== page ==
» On redshirt senior RB Chris Rainey’s ankle injury and how it might hinder him on Saturday: “He’s one of those guys who is banged up. Would he be full speed today? No. He wouldn’t be full speed today. The only problem with guys like Rainey and [Jeff] Demps is when they get banged up – because their whole game is their speed – if by Saturday they can’t play up to that speed than you’re better off really limiting their role because that’s their game. Their game is utilizing their speed.”

» On the offensive line’s protection difficulties: “Obviously we’ve given up a lot more sacks. The first half of the year we had given up two sacks through four games. We’ve given up a lot more sacks. Then again, sacks aren’t always just the line’s fault. Sometimes a back didn’t chip or sometimes a guy ran a wrong route or sometimes a quarterback held the ball too long. There’s a lot of things like that. Obviously our production in the run game has gone down drastically. Some of that could be the teams you play against and the different in talent you go against. The line would be dissatisfied with how they played in the last month, but [they can] join the club. There’s a lot of elements of our offense that would feel the same way.”

» On junior tackle Xavier Nixon’s recent slump: “The thing with X is, it’s important to him. When you see somebody’s sideline demeanor be like that, it’s because it’s important. If it wasn’t important, it would be more laissez fair like, ‘Oh well.’ No one wants bad things to happen. No one wants to give up sacks. No one wants to give up pressures. He’s no different than anyone else. It’s interesting to see how they come back. On Sunday morning there’s a voluntary lift because we just got back from the game. One of the first guys there working out was Xavier. It tells you he wasn’t going to let that game be a deterrent from getting him ready to play in the next game. When they come moping in later in the afternoon and ducking for cover, that’s really when you have to have a bigger concern.”

» On the health of certain players on offense: “I have sore eyes because I’ve been watching the stuff I’ve been putting out there.”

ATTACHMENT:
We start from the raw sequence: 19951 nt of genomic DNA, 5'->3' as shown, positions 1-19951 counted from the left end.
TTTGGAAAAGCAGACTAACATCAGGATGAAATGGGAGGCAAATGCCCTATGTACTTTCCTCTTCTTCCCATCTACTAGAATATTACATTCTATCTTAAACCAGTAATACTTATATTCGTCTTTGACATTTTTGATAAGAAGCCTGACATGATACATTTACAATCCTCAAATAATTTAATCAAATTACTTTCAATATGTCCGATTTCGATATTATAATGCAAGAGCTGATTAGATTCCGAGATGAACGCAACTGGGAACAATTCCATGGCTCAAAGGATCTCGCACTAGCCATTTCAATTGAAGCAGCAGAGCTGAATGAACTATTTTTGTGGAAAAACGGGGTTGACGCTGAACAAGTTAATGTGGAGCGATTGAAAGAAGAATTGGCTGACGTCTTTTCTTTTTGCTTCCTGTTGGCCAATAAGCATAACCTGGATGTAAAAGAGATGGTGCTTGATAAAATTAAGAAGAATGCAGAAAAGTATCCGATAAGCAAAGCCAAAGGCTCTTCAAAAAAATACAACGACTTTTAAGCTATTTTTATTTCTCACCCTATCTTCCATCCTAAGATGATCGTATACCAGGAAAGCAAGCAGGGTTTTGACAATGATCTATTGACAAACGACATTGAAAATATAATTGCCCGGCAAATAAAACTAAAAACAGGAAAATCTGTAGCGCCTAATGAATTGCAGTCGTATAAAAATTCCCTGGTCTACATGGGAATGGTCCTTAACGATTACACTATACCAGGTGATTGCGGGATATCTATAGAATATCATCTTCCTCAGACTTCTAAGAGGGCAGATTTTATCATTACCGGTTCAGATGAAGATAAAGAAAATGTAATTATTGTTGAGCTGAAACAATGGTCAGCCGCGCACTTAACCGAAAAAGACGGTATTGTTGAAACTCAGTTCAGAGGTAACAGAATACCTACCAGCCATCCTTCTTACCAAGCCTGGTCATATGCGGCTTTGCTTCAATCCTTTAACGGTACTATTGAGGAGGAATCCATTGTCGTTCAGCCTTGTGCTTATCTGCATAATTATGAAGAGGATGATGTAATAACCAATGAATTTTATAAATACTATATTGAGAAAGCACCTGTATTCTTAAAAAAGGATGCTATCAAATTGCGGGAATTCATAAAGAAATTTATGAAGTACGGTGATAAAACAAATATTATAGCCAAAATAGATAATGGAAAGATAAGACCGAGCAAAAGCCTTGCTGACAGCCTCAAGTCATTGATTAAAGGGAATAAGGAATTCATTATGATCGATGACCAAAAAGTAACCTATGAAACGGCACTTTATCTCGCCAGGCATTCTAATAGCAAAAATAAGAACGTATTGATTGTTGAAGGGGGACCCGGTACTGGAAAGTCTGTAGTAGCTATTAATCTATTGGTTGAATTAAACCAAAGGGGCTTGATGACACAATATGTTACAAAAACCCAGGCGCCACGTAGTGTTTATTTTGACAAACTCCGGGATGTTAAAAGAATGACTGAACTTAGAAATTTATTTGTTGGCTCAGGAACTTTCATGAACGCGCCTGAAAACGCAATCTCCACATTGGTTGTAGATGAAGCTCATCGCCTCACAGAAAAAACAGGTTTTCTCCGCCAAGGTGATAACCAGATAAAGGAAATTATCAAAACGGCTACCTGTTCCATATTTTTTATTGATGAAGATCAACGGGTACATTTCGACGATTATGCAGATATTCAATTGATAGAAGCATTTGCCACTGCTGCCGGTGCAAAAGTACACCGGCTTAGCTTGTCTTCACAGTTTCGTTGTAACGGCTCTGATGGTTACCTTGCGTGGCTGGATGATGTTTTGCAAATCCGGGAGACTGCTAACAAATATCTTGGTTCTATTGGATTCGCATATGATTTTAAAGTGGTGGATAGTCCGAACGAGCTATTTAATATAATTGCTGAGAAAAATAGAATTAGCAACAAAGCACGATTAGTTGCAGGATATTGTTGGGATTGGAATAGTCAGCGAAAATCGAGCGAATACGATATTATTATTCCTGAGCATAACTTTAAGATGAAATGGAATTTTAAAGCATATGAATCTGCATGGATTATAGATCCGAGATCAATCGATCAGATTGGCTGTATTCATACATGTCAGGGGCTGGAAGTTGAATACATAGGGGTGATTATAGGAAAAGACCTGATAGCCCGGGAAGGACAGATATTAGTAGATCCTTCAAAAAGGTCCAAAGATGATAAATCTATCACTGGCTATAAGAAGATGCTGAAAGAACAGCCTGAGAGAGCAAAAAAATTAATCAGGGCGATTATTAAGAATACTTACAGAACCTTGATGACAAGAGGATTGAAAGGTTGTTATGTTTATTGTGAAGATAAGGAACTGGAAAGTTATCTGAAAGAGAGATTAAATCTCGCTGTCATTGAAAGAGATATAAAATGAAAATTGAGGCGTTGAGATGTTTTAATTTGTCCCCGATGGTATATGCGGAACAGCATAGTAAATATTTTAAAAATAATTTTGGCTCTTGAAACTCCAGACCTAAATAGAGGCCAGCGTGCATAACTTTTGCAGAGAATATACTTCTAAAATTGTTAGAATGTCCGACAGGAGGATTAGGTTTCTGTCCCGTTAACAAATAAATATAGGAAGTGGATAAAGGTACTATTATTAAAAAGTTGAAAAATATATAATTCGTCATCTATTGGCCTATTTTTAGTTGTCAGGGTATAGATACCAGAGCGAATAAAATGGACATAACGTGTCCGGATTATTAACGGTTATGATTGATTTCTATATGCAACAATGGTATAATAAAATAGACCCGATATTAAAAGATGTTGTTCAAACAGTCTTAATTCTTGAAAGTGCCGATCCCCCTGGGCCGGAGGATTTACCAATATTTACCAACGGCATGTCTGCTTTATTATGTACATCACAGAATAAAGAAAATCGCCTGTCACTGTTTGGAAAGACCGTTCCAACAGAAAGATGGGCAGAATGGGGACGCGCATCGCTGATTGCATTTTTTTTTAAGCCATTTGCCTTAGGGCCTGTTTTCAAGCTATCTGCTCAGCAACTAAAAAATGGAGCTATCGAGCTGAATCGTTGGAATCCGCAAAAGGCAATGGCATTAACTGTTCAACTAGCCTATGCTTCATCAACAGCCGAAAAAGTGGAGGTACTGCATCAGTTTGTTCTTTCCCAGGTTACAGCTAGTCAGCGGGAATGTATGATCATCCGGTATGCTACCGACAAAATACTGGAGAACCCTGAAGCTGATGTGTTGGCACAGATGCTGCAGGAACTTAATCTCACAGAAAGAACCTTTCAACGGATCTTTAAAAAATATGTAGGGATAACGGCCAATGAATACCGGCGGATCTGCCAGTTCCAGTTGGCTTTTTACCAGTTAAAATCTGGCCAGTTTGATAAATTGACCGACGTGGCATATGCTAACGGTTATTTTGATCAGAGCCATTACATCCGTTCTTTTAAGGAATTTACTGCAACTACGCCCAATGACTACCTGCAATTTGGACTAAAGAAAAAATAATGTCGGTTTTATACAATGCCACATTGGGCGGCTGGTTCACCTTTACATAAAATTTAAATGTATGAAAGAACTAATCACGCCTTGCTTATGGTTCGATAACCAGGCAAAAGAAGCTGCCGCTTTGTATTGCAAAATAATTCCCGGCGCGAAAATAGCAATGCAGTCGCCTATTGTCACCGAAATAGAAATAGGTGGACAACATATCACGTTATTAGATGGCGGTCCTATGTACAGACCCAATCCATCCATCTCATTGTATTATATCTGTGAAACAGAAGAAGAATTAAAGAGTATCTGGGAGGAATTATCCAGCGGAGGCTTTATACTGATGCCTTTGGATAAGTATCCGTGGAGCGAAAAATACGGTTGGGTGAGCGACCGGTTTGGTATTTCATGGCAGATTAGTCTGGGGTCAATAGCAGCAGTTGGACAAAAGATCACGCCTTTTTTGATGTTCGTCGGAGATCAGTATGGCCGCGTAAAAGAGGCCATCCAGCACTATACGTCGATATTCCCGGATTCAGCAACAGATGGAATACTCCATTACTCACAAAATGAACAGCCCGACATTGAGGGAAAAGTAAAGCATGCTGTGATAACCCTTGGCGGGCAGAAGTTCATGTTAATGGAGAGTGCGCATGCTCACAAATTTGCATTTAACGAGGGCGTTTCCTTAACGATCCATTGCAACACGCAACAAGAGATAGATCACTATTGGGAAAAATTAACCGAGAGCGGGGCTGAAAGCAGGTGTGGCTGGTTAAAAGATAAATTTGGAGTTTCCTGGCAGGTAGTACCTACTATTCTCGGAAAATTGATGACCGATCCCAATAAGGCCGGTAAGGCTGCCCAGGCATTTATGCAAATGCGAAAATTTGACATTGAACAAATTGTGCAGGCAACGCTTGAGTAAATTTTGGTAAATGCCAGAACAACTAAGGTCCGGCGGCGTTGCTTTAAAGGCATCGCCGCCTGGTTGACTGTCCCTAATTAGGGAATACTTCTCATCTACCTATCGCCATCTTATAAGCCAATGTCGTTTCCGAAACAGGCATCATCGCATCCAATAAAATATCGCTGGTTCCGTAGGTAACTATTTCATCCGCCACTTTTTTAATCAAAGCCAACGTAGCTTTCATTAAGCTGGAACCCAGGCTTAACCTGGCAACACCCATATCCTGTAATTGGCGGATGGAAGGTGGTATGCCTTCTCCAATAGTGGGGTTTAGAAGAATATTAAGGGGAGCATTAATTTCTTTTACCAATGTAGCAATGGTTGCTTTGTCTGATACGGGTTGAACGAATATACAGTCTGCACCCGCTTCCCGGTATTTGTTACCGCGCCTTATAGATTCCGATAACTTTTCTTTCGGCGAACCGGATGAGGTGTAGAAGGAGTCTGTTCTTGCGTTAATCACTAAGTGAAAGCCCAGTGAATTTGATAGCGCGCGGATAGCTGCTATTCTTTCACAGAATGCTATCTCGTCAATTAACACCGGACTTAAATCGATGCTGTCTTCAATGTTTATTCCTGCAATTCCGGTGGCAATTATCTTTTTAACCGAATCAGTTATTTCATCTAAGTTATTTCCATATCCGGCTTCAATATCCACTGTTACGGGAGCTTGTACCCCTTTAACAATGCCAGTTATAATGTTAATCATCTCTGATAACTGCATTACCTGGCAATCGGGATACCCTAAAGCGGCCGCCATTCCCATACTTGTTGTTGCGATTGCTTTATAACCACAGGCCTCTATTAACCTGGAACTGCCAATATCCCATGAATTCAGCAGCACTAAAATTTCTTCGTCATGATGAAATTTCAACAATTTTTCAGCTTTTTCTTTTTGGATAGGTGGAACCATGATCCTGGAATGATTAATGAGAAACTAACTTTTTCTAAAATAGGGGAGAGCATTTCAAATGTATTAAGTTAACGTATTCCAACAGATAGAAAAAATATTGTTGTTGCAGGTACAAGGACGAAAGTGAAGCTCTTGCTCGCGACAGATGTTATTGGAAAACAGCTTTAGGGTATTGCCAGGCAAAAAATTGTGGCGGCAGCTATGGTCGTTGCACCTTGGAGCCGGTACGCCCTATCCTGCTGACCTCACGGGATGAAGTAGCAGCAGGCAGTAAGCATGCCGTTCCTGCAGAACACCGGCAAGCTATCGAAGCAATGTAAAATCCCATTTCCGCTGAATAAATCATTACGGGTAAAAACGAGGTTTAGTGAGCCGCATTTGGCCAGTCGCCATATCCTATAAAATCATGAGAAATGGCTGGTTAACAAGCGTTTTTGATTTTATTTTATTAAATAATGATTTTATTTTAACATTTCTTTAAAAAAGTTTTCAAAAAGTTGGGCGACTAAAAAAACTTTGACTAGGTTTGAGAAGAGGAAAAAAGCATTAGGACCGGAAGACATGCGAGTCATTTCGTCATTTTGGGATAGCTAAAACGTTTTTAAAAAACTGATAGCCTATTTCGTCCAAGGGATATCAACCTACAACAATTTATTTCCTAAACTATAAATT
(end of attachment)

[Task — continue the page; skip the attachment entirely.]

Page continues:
» On if he is surprised how bad Florida struggled even with Brantley out: “I thought the rest of that Alabama game was going to be a bit of a struggle. Going into LSU, I thought that would be a bit of a struggle, especially when Jacoby was dialed up after he hadn’t had a snap. I thought that would have been a bit of a struggle. I felt that if we were going to have to win the game it was going to have to be a low-scoring game, and it didn’t play like that. I’m disappointed when you lose to anybody. I’m most disappointed that, in the last two weeks, we didn’t make enough plays on offense to win the last two games. That’s probably my biggest disappointment. Those were two games that you can’t say we were mismatched opponents. That’s probably my thing I’m discouraged about the most.”

» On the touchdown pass on fourth-and-19: “Because we were uncertain in the kicking situation, we had a yardage where between this yardage and this yardage we would go for it regardless of the down and distance. You didn’t expect it to be third-and-a million at the time. One of the things they tend to do some, which is a little unusual, is in long yardage situations they blitz more than some teams do. They try to trigger you into a sight adjust. And then they go make the play and the play’s over. In this case, what they did is they brought a low weak safety blitz. John stepped up and the weak safety could never get there from the outside and Jordan was running wide open down the middle of the field. We were trying to score. We were throwing to the end zone. That was set everyone vertical.”

» On if sophomore RB Trey Burton’s Wildcat package still exists: “We have packages every week. It’s just a question of, when he goes in there, it’s usually a very heavy run-oriented field. When you put him in there, you see what their adjustment is going to be to what you’re doing and you know pretty quickly how much of a lifespan you’re going to have in what you end up doing.”


  1. MG says:

    I must be watching a different Gator team than these coaches speak of.

  2. Bob Mack says:

    Some “square peg” players CAN, and DO, become “round peg” players, Charlie. Case in point (among many others):
    Antoine Randall El……quarterback turned RB, WR or TE whatever……

  3. G8trpls says:

    ..So I guess we can expect more of this?
    All I hear are the obvious problems, no solutions.
    I guess it’s just like the old saying goes “you can’t polish a turd.”